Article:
AACTE Submits Comments to USED on Proposed Regulations
Today, AACTE submitted comments to the U.S. Department of Education on the proposed teacher education program regulations. AACTE President/CEO Sharon P. Robinson released the following statement on the organization’s submission:
“The members of AACTE embrace accountability for their work. They are eager to understand the effectiveness of their graduates and seek continual program improvement to ensure graduates’ profession-readiness on Day 1 in the classroom.
“The regulatory proposal put forward by the Department, however, is not the appropriate way to hold programs accountable. It would draw energy, funding, and attention away from innovative reforms, proven accountability initiatives, and overall program improvement currently under way in teacher preparation programs across the country.
“Our specific concerns include:
- The regulations manifest federal overreach, requiring states to use a federally dictated rating system and indicators of effectiveness.
- The regulations would be an unfunded mandate. The Department estimates the cost of implementation to be $42.1 million over 10 years, a number that is far below what has been estimated by states and organizations.
- There is no evidence of efficacy of the proposed ratings system. Measures of program effectiveness are still being tested for validity and reliability, and attaching high-stakes consequences at this point is ill-advised.
- The regulations would extend the K-12 “test and punish” model into higher education. Research has demonstrated that using value-added methodology to measure teacher effectiveness is fragile at best. Extending these metrics to the evaluation of preparation programs only adds to concerns of validity.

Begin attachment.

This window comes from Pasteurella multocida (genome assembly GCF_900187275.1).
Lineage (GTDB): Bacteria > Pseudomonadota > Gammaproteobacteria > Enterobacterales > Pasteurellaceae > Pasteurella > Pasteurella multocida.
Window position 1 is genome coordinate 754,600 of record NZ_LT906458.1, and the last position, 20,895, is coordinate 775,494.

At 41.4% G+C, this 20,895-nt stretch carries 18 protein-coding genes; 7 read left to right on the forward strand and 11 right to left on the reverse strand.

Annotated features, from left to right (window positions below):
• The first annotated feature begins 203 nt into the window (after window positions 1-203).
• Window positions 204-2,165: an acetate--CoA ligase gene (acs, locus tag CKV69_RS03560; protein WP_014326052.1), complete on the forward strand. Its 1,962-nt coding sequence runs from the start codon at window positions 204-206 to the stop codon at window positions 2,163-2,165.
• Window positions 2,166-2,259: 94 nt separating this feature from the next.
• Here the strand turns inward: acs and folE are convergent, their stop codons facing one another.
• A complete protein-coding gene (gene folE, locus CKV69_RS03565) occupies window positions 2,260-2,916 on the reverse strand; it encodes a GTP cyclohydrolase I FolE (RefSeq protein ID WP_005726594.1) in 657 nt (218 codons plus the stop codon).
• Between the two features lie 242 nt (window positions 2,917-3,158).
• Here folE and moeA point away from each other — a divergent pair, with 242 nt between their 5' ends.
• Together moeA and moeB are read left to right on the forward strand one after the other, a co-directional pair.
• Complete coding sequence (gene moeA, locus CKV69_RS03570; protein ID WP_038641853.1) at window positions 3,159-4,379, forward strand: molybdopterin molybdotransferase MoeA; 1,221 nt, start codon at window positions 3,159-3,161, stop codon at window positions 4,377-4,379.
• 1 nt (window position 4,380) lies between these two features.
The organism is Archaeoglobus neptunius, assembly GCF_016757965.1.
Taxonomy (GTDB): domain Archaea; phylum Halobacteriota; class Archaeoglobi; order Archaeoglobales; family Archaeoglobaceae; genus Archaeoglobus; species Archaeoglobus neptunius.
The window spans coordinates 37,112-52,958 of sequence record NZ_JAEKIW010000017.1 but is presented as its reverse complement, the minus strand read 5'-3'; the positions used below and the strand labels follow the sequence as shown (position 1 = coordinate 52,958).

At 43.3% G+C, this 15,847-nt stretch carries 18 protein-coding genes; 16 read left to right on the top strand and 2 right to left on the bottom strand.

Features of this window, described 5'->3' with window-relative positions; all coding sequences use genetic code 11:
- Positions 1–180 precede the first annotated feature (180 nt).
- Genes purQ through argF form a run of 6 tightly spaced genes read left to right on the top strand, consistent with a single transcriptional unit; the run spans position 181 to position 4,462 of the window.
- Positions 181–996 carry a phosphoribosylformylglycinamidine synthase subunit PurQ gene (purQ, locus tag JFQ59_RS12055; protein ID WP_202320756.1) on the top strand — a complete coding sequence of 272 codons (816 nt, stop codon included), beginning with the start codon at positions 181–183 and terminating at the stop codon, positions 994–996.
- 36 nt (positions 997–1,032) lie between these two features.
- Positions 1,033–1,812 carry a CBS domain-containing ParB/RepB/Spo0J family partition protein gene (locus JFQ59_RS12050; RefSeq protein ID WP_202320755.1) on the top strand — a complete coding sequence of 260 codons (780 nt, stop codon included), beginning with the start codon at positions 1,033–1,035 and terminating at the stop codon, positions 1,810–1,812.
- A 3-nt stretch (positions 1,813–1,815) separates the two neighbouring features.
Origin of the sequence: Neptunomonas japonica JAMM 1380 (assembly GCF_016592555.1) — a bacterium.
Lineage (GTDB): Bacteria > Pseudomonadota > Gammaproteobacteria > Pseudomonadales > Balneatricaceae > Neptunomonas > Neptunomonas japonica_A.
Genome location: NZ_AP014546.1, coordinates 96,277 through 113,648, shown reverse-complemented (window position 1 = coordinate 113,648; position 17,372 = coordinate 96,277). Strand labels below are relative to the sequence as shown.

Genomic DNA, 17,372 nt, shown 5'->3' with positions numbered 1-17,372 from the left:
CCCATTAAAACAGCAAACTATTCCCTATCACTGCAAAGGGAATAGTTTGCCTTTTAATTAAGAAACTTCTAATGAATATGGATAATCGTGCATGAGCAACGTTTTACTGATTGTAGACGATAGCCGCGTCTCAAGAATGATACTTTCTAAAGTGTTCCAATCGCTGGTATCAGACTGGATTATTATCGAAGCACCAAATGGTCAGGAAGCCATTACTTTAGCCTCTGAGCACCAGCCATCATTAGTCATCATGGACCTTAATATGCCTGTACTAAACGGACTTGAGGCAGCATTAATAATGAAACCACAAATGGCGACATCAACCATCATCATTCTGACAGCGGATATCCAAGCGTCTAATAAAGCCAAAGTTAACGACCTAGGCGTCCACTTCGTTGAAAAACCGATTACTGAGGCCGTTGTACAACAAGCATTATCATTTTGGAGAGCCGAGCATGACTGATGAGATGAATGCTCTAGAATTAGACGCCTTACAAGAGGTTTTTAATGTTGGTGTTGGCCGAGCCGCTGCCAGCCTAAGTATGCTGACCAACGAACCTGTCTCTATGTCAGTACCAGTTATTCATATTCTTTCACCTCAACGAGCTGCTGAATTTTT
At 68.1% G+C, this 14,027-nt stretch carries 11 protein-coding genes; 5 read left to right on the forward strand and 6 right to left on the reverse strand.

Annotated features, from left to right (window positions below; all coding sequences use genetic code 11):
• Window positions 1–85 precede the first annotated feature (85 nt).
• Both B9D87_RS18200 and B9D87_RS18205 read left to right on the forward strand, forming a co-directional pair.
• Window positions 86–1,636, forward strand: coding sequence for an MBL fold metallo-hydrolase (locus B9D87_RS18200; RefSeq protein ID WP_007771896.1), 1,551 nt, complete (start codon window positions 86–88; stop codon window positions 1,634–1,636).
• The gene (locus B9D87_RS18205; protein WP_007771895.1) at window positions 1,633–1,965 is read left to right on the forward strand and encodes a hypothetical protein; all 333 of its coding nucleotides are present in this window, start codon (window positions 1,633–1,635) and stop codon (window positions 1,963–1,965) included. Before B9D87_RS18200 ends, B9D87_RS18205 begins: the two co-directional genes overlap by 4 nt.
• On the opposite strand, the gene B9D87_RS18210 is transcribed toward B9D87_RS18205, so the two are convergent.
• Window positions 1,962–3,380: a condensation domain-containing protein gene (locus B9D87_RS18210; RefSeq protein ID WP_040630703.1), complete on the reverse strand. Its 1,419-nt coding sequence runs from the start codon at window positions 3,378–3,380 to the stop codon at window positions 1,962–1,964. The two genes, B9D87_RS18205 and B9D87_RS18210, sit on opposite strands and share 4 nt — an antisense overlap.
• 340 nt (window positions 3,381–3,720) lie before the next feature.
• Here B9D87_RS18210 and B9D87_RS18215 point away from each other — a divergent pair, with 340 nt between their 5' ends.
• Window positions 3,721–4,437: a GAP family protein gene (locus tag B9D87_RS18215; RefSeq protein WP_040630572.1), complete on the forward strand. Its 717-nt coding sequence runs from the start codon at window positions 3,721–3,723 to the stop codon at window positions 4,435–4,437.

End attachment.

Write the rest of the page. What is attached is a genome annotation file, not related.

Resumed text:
- Given the complexity of annually assessing 25,000 individual teacher preparation programs using four federally mandated indicators, these proposed regulations are unworkable. Most states do not have the capacity to enact these assessments, as the requisite data systems are not in place. In addition, privacy concerns would be raised, and new burdens on teachers and principals to fill out surveys annually would further pressure limited capacity.
- The proposal would work against equity in education. By incentivizing teacher preparation programs to place new teachers in high-need schools without providing needed supports, the regulations would counter current efforts to achieve a more equitable distribution of experienced teachers.
- The regulations would have a disproportionate impact on minority-serving institutions due to their mission to serve students from underrepresented groups or whose prior education has provided limited preparation for college. This would result in a less diverse teacher workforce. In addition, these profession-ready graduates serve in high-need schools, which are at a disadvantage in the proposed rating system.
- Because the regulations would limit access to federal financial assistance (TEACH grants) for teacher candidates, they would negatively affect affordability and access to college for many students.
Tags: federal issues